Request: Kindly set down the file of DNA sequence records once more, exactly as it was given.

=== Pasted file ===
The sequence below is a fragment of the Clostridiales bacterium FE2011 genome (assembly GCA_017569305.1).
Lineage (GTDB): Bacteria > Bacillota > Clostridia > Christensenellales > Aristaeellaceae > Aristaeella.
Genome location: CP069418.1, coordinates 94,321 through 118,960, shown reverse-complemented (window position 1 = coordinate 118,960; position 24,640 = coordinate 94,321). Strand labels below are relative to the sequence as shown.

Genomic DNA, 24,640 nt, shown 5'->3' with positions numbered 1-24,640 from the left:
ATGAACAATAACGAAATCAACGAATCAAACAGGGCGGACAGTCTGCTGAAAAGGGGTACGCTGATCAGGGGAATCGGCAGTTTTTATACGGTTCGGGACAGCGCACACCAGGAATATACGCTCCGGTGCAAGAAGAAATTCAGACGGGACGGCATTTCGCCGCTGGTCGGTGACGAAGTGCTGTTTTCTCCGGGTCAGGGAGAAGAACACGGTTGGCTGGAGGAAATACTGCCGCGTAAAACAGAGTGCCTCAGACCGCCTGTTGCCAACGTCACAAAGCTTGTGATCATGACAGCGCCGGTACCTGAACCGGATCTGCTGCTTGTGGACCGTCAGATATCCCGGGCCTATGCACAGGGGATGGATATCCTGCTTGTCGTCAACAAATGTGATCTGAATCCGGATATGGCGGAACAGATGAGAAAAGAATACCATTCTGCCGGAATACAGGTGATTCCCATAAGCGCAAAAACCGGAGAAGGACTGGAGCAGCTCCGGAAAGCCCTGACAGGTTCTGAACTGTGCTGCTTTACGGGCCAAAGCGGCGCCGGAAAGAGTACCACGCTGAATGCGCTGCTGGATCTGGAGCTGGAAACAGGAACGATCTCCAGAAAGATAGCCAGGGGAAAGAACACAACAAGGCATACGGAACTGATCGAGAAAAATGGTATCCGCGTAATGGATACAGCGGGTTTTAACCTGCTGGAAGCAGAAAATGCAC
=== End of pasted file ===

The sequence below is a fragment of the Clostridiales bacterium FE2011 genome (assembly GCA_017569305.1).
Lineage (GTDB): Bacteria > Bacillota > Clostridia > Christensenellales > Aristaeellaceae > Aristaeella.
Genome location: CP069418.1, coordinates 94,321 through 118,960, shown reverse-complemented (window position 1 = coordinate 118,960; position 24,640 = coordinate 94,321). Strand labels below are relative to the sequence as shown.

Genomic DNA, 24,640 nt, shown 5'->3' with positions numbered 1-24,640 from the left:
ATGAACAATAACGAAATCAACGAATCAAACAGGGCGGACAGTCTGCTGAAAAGGGGTACGCTGATCAGGGGAATCGGCAGTTTTTATACGGTTCGGGACAGCGCACACCAGGAATATACGCTCCGGTGCAAGAAGAAATTCAGACGGGACGGCATTTCGCCGCTGGTCGGTGACGAAGTGCTGTTTTCTCCGGGTCAGGGAGAAGAACACGGTTGGCTGGAGGAAATACTGCCGCGTAAAACAGAGTGCCTCAGACCGCCTGTTGCCAACGTCACAAAGCTTGTGATCATGACAGCGCCGGTACCTGAACCGGATCTGCTGCTTGTGGACCGTCAGATATCCCGGGCCTATGCACAGGGGATGGATATCCTGCTTGTCGTCAACAAATGTGATCTGAATCCGGATATGGCGGAACAGATGAGAAAAGAATACCATTCTGCCGGAATACAGGTGATTCCCATAAGCGCAAAAACCGGAGAAGGACTGGAGCAGCTCCGGAAAGCCCTGACAGGTTCTGAACTGTGCTGCTTTACGGGCCAAAGCGGCGCCGGAAAGAGTACCACGCTGAATGCGCTGCTGGATCTGGAGCTGGAAACAGGAACGATCTCCAGAAAGATAGCCAGGGGAAAGAACACAACAAGGCATACGGAACTGATCGAGAAAAATGGTATCCGCGTAATGGATACAGCGGGTTTTAACCTGCTGGAAGCAGAAAATGCAC